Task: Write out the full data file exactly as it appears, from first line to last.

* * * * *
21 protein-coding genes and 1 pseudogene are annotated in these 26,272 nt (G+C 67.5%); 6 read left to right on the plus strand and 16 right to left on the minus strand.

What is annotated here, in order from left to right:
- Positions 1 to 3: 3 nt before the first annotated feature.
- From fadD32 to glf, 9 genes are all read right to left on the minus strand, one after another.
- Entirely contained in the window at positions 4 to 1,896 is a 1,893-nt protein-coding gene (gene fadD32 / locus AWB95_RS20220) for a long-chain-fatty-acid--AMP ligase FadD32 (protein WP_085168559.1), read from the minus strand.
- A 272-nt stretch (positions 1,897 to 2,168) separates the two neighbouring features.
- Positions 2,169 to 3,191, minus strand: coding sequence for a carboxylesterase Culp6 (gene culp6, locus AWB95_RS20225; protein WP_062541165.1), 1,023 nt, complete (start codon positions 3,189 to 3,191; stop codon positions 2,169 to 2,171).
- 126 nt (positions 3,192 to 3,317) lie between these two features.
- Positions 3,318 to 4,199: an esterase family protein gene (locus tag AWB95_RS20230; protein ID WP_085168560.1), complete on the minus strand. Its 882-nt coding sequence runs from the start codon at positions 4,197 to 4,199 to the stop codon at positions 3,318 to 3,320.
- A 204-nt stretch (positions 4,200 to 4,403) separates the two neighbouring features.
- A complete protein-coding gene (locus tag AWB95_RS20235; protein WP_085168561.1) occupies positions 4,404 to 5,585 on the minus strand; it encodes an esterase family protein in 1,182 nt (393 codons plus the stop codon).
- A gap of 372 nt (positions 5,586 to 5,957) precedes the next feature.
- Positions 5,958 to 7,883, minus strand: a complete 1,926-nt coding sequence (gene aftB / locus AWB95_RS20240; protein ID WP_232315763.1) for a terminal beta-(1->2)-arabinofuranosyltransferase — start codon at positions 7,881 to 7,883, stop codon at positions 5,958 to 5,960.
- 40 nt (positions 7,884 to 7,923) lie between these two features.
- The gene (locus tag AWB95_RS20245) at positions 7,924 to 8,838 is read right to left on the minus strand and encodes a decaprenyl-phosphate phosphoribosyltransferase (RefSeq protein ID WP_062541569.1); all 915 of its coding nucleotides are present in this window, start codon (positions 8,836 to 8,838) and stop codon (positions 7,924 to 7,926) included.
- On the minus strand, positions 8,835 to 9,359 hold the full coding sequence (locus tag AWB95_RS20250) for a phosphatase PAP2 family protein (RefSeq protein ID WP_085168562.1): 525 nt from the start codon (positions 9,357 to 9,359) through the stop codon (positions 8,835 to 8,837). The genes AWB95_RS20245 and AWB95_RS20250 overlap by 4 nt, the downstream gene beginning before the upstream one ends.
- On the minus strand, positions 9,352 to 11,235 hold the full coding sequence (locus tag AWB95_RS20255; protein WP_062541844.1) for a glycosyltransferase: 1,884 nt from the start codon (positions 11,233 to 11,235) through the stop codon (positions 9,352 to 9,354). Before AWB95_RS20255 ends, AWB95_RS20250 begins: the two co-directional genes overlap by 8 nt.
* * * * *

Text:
21 protein-coding genes and 1 pseudogene are annotated in these 26,272 nt (G+C 67.5%); 6 read left to right on the plus strand and 16 right to left on the minus strand.

What is annotated here, in order from left to right:
- Positions 1 to 3: 3 nt before the first annotated feature.
- From fadD32 to glf, 9 genes are all read right to left on the minus strand, one after another.
- Entirely contained in the window at positions 4 to 1,896 is a 1,893-nt protein-coding gene (gene fadD32 / locus AWB95_RS20220) for a long-chain-fatty-acid--AMP ligase FadD32 (protein WP_085168559.1), read from the minus strand.
- A 272-nt stretch (positions 1,897 to 2,168) separates the two neighbouring features.
- Positions 2,169 to 3,191, minus strand: coding sequence for a carboxylesterase Culp6 (gene culp6, locus AWB95_RS20225; protein WP_062541165.1), 1,023 nt, complete (start codon positions 3,189 to 3,191; stop codon positions 2,169 to 2,171).
- 126 nt (positions 3,192 to 3,317) lie between these two features.
- Positions 3,318 to 4,199: an esterase family protein gene (locus tag AWB95_RS20230; protein ID WP_085168560.1), complete on the minus strand. Its 882-nt coding sequence runs from the start codon at positions 4,197 to 4,199 to the stop codon at positions 3,318 to 3,320.
- A 204-nt stretch (positions 4,200 to 4,403) separates the two neighbouring features.
- A complete protein-coding gene (locus tag AWB95_RS20235; protein WP_085168561.1) occupies positions 4,404 to 5,585 on the minus strand; it encodes an esterase family protein in 1,182 nt (393 codons plus the stop codon).
- A gap of 372 nt (positions 5,586 to 5,957) precedes the next feature.
- Positions 5,958 to 7,883, minus strand: a complete 1,926-nt coding sequence (gene aftB / locus AWB95_RS20240; protein ID WP_232315763.1) for a terminal beta-(1->2)-arabinofuranosyltransferase — start codon at positions 7,881 to 7,883, stop codon at positions 5,958 to 5,960.
- 40 nt (positions 7,884 to 7,923) lie between these two features.
- The gene (locus tag AWB95_RS20245) at positions 7,924 to 8,838 is read right to left on the minus strand and encodes a decaprenyl-phosphate phosphoribosyltransferase (RefSeq protein ID WP_062541569.1); all 915 of its coding nucleotides are present in this window, start codon (positions 8,836 to 8,838) and stop codon (positions 7,924 to 7,926) included.
- On the minus strand, positions 8,835 to 9,359 hold the full coding sequence (locus tag AWB95_RS20250) for a phosphatase PAP2 family protein (RefSeq protein ID WP_085168562.1): 525 nt from the start codon (positions 9,357 to 9,359) through the stop codon (positions 8,835 to 8,837). The genes AWB95_RS20245 and AWB95_RS20250 overlap by 4 nt, the downstream gene beginning before the upstream one ends.
- On the minus strand, positions 9,352 to 11,235 hold the full coding sequence (locus tag AWB95_RS20255; protein WP_062541844.1) for a glycosyltransferase: 1,884 nt from the start codon (positions 11,233 to 11,235) through the stop codon (positions 9,352 to 9,354). Before AWB95_RS20255 ends, AWB95_RS20250 begins: the two co-directional genes overlap by 8 nt.